We have described in detail the condition of the apartment which clearly depicts the deplorable activities that transpired. Indeed, from that evidence only it is reasonable to conclude that C.H.'s physical and emotional well-being after that night was more a consequence of good fortune then the result of any conscious effort by Ms. Hylton. The flagrant use of drugs, the brutish domestic violence, and the promiscuous conduct of Ms. Hylton and her companions are all naturally hostile to C.H.'s physical and emotional well-being. We disagree with the Appellants that expert testimony was needed, in this case, to establish a causal connection between the events and the endangerment of C.H.'s physical and emotional well-being. See Texas Dep't of Human Services. v. Boyd, 727 S.W.2d 531, 533 (Tex.1987); In the Interest of B.R., 950 S.W.2d at 119 (proof of endangerment does not require actual injury, rather “it is sufficient that the child's well-being be jeopardized or exposed to loss or injury” and such jeopardy or exposure may be inferred from the parent's misconduct).
The Department's case next shifts to Ms. Hylton's actions after her son's removal and, in particular, her apparent refusal to take those steps required by the Department for her to regain custody. The Department rightly tried to show that her seeming indifference following her son's removal was a direct reflection and continuum of her past course of conduct. Several of the Department's witnesses testified critically that Ms. Hylton did not immediately contact the Department, that she refused to participate in a required psycho-social evaluation and urinanalysis.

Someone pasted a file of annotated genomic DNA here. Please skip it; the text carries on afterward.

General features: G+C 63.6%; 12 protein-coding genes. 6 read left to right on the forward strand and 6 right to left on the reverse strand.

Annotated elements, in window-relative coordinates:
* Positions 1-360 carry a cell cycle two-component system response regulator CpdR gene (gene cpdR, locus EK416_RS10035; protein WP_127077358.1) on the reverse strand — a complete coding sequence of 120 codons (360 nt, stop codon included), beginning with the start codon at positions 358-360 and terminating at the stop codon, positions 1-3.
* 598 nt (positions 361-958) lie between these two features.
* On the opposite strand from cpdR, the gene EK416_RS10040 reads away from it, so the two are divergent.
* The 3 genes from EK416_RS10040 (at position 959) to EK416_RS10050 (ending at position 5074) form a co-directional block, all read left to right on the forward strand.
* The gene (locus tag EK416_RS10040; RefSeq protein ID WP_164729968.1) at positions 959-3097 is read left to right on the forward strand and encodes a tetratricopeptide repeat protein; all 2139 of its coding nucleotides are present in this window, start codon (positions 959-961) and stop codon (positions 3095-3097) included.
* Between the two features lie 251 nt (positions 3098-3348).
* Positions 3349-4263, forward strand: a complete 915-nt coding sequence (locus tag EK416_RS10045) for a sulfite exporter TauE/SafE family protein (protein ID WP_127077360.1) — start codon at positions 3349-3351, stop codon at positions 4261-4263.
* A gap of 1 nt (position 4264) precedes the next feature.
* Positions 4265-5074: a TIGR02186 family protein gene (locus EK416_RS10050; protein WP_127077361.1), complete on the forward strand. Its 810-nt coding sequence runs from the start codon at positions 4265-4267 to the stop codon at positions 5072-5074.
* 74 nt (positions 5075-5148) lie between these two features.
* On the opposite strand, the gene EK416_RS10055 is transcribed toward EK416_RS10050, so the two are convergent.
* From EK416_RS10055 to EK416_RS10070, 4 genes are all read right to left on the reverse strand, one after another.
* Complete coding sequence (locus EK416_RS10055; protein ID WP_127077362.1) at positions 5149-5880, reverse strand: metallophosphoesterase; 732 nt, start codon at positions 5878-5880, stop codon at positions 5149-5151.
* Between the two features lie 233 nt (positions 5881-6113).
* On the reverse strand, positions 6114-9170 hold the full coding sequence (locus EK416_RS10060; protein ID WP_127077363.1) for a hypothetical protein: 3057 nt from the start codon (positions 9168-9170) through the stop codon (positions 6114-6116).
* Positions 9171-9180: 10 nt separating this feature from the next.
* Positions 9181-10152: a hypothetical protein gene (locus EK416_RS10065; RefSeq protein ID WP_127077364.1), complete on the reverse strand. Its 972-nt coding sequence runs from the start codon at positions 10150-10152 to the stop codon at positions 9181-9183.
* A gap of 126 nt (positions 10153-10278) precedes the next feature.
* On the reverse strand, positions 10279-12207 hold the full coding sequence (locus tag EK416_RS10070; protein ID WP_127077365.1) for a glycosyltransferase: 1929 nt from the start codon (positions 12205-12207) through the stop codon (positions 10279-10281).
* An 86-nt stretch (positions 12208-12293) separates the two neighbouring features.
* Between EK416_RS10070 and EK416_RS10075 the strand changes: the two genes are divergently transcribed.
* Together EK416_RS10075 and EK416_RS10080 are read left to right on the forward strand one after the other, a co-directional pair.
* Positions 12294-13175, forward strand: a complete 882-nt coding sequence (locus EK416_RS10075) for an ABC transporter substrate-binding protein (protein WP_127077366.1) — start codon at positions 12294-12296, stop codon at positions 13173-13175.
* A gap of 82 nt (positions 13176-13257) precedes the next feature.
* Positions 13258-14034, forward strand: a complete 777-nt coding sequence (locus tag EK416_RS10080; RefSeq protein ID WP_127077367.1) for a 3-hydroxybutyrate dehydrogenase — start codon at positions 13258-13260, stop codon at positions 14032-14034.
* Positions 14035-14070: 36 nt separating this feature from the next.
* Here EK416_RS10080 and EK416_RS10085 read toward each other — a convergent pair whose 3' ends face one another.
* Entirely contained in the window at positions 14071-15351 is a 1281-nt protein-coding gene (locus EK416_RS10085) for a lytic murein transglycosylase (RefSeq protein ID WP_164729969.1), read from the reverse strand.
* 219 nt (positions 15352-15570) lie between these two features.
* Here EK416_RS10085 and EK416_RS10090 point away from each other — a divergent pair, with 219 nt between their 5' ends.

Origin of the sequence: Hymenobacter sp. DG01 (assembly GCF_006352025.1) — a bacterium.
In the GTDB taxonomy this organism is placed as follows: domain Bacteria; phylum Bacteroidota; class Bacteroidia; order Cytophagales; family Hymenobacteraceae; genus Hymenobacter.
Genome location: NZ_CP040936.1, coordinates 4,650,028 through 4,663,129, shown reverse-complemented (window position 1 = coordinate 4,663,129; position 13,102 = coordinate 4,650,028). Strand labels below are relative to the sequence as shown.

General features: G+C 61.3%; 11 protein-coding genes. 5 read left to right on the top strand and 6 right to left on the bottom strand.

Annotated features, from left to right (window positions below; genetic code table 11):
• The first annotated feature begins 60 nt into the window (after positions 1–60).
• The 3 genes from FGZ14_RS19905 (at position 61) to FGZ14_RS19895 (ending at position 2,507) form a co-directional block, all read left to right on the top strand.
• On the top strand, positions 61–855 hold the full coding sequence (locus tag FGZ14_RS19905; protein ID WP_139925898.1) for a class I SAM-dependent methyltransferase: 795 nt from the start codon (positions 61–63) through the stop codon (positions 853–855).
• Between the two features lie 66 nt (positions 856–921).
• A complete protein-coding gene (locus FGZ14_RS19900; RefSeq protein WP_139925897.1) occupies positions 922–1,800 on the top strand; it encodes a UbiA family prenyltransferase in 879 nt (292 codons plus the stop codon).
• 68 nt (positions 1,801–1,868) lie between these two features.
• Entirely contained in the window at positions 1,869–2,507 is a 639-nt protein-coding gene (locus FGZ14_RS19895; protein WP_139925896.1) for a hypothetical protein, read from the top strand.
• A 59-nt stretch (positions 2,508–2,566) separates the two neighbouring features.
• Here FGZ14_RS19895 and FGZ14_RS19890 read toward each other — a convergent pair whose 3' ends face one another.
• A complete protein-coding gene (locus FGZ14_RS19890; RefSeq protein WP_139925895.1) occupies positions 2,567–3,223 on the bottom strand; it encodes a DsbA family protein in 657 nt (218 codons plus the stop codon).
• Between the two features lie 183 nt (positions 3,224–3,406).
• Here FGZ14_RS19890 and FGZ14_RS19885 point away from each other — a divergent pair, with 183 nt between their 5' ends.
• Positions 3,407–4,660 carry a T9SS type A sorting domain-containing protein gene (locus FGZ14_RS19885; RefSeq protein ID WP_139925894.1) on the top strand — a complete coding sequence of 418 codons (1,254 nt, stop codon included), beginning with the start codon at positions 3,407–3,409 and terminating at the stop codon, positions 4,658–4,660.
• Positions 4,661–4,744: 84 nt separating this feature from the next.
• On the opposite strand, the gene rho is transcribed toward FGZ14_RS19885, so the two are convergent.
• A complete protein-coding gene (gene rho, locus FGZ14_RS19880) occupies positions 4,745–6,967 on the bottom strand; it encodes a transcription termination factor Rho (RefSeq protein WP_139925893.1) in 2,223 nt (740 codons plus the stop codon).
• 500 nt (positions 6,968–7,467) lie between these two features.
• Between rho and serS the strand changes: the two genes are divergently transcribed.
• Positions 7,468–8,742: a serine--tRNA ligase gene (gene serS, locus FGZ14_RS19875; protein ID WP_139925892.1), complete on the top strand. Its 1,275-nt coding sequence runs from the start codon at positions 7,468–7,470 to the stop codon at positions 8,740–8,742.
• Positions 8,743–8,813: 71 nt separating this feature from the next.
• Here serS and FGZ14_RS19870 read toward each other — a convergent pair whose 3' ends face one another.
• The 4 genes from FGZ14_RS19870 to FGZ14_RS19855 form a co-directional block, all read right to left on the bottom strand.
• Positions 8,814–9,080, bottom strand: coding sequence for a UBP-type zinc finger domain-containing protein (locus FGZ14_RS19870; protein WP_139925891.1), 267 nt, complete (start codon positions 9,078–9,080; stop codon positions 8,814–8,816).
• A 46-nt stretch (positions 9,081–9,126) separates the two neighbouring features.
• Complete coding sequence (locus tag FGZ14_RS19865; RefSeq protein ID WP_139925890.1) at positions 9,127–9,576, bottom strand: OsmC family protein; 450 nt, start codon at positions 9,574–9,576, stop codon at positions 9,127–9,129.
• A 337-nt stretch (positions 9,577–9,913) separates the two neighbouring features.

There is, however, some evidence contrary to the judgment in this area. For example, in response to a leading question from the Department, Ms. Hylton testified that she was released from jail on March 10, 1997, and she repeated that date at least once more in her testimony. We note the testimony of Mr. Abogado, that strongly suggests that she was still in jail as late as March 11, 1997. This is of some import because Ms. DeLuna's testimony about her visit to Ms. Hylton's apartment on March 11 critically implied that Ms. Hylton was ignoring the situation.